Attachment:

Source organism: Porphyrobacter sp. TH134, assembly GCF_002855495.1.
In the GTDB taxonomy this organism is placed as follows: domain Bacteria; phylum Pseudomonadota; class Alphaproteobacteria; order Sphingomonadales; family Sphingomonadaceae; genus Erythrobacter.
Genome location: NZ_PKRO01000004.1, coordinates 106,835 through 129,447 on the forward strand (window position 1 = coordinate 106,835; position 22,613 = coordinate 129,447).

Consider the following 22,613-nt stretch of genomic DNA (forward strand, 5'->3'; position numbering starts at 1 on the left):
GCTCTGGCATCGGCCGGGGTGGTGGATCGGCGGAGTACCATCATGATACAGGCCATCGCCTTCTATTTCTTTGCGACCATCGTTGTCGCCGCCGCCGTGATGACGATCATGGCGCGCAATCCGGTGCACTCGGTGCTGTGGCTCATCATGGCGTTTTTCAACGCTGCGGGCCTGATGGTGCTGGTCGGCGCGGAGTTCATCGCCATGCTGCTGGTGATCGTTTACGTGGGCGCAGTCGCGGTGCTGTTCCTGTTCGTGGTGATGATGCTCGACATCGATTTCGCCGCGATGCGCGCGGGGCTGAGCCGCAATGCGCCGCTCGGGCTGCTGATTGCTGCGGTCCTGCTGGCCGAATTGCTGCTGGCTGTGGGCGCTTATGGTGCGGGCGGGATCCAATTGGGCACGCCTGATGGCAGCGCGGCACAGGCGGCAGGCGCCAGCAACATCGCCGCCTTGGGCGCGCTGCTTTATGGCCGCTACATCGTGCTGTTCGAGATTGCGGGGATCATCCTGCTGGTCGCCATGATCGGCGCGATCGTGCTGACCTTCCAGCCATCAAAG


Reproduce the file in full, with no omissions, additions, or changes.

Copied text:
Source organism: Porphyrobacter sp. TH134, assembly GCF_002855495.1.
In the GTDB taxonomy this organism is placed as follows: domain Bacteria; phylum Pseudomonadota; class Alphaproteobacteria; order Sphingomonadales; family Sphingomonadaceae; genus Erythrobacter.
Genome location: NZ_PKRO01000004.1, coordinates 106,835 through 129,447 on the forward strand (window position 1 = coordinate 106,835; position 22,613 = coordinate 129,447).

Consider the following 22,613-nt stretch of genomic DNA (forward strand, 5'->3'; position numbering starts at 1 on the left):
GCTCTGGCATCGGCCGGGGTGGTGGATCGGCGGAGTACCATCATGATACAGGCCATCGCCTTCTATTTCTTTGCGACCATCGTTGTCGCCGCCGCCGTGATGACGATCATGGCGCGCAATCCGGTGCACTCGGTGCTGTGGCTCATCATGGCGTTTTTCAACGCTGCGGGCCTGATGGTGCTGGTCGGCGCGGAGTTCATCGCCATGCTGCTGGTGATCGTTTACGTGGGCGCAGTCGCGGTGCTGTTCCTGTTCGTGGTGATGATGCTCGACATCGATTTCGCCGCGATGCGCGCGGGGCTGAGCCGCAATGCGCCGCTCGGGCTGCTGATTGCTGCGGTCCTGCTGGCCGAATTGCTGCTGGCTGTGGGCGCTTATGGTGCGGGCGGGATCCAATTGGGCACGCCTGATGGCAGCGCGGCACAGGCGGCAGGCGCCAGCAACATCGCCGCCTTGGGCGCGCTGCTTTATGGCCGCTACATCGTGCTGTTCGAGATTGCGGGGATCATCCTGCTGGTCGCCATGATCGGCGCGATCGTGCTGACCTTCCAGCCATCAAAG